The Truth of Fact, the Truth of Feeling by Ted Chiang (Hugo Nom)
Posted July 15, 2014on:
Wow, it’s been a while since I reviewed Hugo stuff! Moving in the Novelette category, I’m going to start with Ted Chiang’s “The Truth of Fact, the Truth of Feeling”. You can read this story over at the Subterranean Magazine site.
What should you follow? facts, or your feelings? It’s not a matter of which is better, it’’ a matter of which will make the world around you better.
Over his lifetime, the narrator has seen drastic changes in how people communicate, and how people record what happened to them. Everything from hand written journals and photography of his youth to the assistive software and subvocalization his daughter uses when she wants to “write” something. That is in italics because he doesn’t view what she does as writing. There’s no paper, there’s no pen, her hands aren’t moving. To him, it’s not writing. In this near future story there are also “lifelogs”, a googleglass meets blog thing, where you can record important moments of your life for the purpose of playing them back later. Some people record their entire lives, thus the market for a product called Remem, that helps you sift through your lifelog to find the moment you’re looking for.
Perfect factual memory, it’s the invention we’ve been waiting forever for, right? You could finally find out who laughed at you at your high school cheerleading audition, or if it was you or your spouse who forgot to lock the front door. This is the epitome of personal record keeping. The narrator is excited to use this new technology to repair his relationship with his daughter. He can go back and review their conversations and fights, see where everything went wrong. Is a perfect memory a gift? or a curse?
At the same time, we read the story of Jijingi, who lives in a village in Tivland in West Africa. Europeans and missionaries visit the village from time to time, and the newest missionary, Moseby, offers to teach Jijingi how to read. Moseby thinks he has a religious student. The village has no concept of a written language, and no need for written record keeping, thanks to a strong oral tradition and talented story tellers. Jijingi starts writing down some of the stories told by the fire, and is saddened that the written words have none of the pageantry, bluster or magic of hearing a skilled storyteller draw in a rapt audience with every word. But he’s happy to have a record of it, and to be able to refer to the story later. If you’ve got something written down, it’s easier to remember it, right?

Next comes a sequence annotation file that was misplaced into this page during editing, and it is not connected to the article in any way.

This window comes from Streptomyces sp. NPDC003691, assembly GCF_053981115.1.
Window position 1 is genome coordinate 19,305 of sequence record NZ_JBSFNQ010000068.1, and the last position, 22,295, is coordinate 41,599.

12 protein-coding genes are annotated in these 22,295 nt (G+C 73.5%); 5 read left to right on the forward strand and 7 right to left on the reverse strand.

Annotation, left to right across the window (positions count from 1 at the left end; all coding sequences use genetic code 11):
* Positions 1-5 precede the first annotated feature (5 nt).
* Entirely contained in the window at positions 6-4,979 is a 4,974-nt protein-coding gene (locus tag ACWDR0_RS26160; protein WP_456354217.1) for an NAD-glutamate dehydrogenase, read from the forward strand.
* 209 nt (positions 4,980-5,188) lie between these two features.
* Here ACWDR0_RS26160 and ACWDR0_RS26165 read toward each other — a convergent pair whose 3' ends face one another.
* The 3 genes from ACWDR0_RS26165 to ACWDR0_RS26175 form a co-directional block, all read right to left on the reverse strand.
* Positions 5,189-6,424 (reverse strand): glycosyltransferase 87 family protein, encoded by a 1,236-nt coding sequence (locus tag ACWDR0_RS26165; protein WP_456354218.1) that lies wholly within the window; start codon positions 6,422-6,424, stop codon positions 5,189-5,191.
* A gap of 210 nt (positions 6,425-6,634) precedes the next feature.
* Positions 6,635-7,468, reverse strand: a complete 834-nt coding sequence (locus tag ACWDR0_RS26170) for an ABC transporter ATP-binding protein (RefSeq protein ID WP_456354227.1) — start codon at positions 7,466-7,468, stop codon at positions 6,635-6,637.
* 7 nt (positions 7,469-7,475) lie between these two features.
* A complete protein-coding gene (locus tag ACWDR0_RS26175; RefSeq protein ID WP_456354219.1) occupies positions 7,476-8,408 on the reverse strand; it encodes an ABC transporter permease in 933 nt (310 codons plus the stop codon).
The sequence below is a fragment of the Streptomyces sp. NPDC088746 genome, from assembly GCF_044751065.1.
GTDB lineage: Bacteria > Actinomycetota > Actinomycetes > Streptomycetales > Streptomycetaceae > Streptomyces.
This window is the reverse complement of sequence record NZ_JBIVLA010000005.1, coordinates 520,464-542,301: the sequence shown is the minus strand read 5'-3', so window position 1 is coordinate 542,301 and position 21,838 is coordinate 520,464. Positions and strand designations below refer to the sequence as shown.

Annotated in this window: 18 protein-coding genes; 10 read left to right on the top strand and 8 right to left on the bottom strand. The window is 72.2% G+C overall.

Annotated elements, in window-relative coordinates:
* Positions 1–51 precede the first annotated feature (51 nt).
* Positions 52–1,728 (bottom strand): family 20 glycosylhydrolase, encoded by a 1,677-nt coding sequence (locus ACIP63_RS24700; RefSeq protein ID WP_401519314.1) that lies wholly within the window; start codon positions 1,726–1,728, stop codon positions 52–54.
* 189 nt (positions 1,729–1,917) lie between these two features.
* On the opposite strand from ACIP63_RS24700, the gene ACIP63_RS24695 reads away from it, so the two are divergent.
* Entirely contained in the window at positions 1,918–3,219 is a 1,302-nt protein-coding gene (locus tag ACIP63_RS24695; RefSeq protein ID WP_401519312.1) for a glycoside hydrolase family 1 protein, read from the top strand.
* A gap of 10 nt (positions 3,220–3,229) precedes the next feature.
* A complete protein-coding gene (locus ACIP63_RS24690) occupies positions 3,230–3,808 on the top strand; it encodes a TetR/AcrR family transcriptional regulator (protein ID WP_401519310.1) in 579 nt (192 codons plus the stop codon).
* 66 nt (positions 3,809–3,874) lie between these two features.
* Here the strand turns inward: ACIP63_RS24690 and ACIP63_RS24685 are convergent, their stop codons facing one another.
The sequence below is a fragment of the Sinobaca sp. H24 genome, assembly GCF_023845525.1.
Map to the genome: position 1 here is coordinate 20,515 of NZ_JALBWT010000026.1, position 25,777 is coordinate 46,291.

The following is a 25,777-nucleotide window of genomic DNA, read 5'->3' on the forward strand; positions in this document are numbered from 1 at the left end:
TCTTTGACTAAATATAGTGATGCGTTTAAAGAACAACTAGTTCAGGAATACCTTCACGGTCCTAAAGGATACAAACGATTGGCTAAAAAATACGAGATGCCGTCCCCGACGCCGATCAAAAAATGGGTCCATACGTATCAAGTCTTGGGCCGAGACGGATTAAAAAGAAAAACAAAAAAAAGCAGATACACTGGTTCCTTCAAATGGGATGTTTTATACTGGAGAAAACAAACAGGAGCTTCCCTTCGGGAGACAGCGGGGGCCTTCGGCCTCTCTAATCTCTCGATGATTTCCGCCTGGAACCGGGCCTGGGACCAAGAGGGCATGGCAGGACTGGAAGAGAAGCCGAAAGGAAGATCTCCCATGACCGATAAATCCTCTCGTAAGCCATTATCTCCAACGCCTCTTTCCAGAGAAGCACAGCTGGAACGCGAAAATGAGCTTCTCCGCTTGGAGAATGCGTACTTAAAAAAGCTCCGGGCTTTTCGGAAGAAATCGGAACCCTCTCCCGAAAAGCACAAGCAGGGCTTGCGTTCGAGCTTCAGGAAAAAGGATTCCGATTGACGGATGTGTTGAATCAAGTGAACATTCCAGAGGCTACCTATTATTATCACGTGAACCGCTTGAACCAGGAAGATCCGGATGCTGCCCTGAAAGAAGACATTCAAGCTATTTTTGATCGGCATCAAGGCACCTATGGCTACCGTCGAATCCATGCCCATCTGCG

The story goes back and forth, with both the narrator and Jijingi at first being fascinated by being able to search their memories in these new ways. But neither of them are helped much by pure facts, because that’s all that’s been recorded – none of the emotions, none of the context, none of the background of the situation.
Being able to review the recording without the context, all it does is keep the emotions fresh. Maybe viewing the memory (or the diary entry, or the story passed down orally) will make you happy, and maybe it will bring anger and sadness right back to the surface, to be relived in pain.
We write things down, take photographs, make drawings or songs, all so we won’t forget the full picture of a moment. But so much context is lost in the recording. It’s been turned into fact that is as flat as the paper the picture is printed on, or the story written on – immutable, unchangeable, inescapable. The narrator and Jijingi are at the crossroad of fact and feeling, and they are both drawn towards the use of facts, the use the technology, the use of something the generation before them didn’t have. They’re both about to learn that facts will only get you so far.
I enjoyed this story immensely and was immediately drawn in by Chiang’s prose and style, but yet again, a nameless narrator, which is a pet peeve of mine in anything longer than a very short story. Kind of annoying, because I have no idea how to refer to the person, do I call him “the guy”? “the speaker”? “the narrator”? “Ted’s alter ego?”. “Bob?”